Last, pathologic states associated with exaggerated sympathetic stimulation, such as sepsis, are recognized precipitants of myocardial depression and TC.13,14 Because the proinflammatory effects of cytokines in vivo have been clarified,15 mounting evidence suggests that consequent myocardial inflammation plays a key role in the pathogenesis of TC.16–19 Without indications of acute MI, PE, or myocarditis at autopsy, and given the isolated right-sided ST-segment elevation, our patient may have had a rare, isolated right ventricular TC superimposed on the acute cor pulmonale—a condition reported only 8 times.20–27 His progressive RV dilation without apical sparing makes this a diagnosis of exclusion and difficult to prove, but nevertheless a possible explanation for his profound, rapid, ultimately fatal deterioration.
The Inflammatory Response and Interpretation of the Cytokine Data
Interleukin-6 and IL-8, key inflammatory mediators, become elevated in the plasma of patients with heart failure proportional to disease severity, and they can independently predict death.28–30 Serum levels of IL-6 have specifically been associated with major coronary events, cardiovascular and all-cause death, MI, and cancer death in patients with stable coronary heart disease.31 Moreover, in patients with TC, high IL-6 levels on admission have been associated with higher rates of adverse events during follow-up.32 Despite this supporting evidence, attempts to use IL-6 to predict adverse cardiovascular outcomes have failed to improve risk stratification.33 Our patient had normal baseline IL-6 and IL-8 levels, so their increase in the absence of MI may have indicated severe isolated RV failure.
Serum concentrations of TGF-β1 in patients with sepsis quantify the severity of endothelial dysfunction and predict their risk of developing severe vascular inflammatory disease.34 Our patient's baseline TGF-β1 level was markedly higher than that in other patients with metastatic UM, suggesting that existing endothelial dysfunction predisposed him to acute severe pulmonary hypertension and RV failure.
Investigators in several large cohort studies have reported more malignancies in patients with TC than in the general population, leading to the conjecture that TC is a paraneoplastic phenomenon.35 Reciprocal interactions between tumor cells and vascular endothelial cells may induce endothelial dysfunction, evidenced in our patient by an elevation in TGF-β1 concentration, which has been observed in patients with active malignancies.36,37 That our patient had such progressive RV failure, seemingly out of proportion to severe pulmonary hypertension alone, suggests that malignant cell-induced endothelial dysfunction contributed to a superimposed TC state that ultimately led to death.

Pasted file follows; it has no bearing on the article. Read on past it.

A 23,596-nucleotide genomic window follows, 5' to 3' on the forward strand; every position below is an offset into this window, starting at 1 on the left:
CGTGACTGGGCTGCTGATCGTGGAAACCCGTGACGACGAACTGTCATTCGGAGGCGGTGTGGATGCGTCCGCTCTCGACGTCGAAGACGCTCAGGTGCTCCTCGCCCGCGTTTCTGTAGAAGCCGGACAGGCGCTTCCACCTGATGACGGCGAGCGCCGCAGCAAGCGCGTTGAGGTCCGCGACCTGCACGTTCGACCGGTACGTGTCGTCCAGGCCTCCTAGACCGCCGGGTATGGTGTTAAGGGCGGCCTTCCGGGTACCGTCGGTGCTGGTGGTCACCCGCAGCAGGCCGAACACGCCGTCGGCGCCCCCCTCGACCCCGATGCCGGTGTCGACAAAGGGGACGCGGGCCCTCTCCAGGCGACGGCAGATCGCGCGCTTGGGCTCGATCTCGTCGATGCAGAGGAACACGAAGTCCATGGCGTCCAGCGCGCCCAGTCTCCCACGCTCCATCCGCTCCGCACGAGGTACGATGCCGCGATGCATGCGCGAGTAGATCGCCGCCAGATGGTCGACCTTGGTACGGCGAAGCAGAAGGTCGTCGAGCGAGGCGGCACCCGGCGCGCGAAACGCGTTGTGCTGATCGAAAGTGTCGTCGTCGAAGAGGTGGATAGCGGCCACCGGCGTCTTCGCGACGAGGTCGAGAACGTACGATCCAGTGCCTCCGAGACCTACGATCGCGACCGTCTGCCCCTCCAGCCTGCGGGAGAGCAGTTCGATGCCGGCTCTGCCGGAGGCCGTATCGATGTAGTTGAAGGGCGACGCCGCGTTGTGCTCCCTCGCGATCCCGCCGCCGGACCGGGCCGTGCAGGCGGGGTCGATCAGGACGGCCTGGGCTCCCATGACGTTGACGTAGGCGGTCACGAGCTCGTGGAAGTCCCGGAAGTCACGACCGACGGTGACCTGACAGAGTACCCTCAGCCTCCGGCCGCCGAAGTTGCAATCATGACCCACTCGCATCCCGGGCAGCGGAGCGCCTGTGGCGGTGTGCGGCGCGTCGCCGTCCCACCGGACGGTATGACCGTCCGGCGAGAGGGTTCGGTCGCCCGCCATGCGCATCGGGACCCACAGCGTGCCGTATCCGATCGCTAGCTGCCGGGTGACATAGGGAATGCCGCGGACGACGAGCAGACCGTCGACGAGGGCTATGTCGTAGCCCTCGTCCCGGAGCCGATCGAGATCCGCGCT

This case of acute, severe pulmonary hypertension and acute RV failure (cor pulmonale) developed within 24 hours of intrahepatic GM-CSF and IL-2 therapy for metastatic UM.
The isolated and progressive acute RV dilation and dysfunction seen on echocardiograms—out of proportion to acute pulmonary hypertension alone, with isolated ST-segment elevation in the right-sided leads and no acute MI, PE, or myocarditis—also suggest a superimposed isolated right ventricular TC. This may have resulted from a catecholamine surge consequent to treatment-related CLS in the presence of existing endothelial dysfunction suggested by the elevated inflammatory markers IL-6, IL-8, and TGF-β1. Oncologists, interventional radiologists, cardiologists, pulmonologists, critical care specialists, and other providers should be aware of this potential adverse reaction. Future studies are needed to clarify the relationship between serum markers of endothelial dysfunction and the development of severe, acute pulmonary hypertension and possible superimposed TC in patients with liver-metastatic melanoma who have undergone intrahepatic GM-CSF and IL-2 therapy.
We acknowledge all the healthcare providers who contributed to our patient's care, including Carin Gonsalves, MD; Aileen Deng, MD; Amy Javia, MD; Frances Mae West, MD; and John Farber, MD.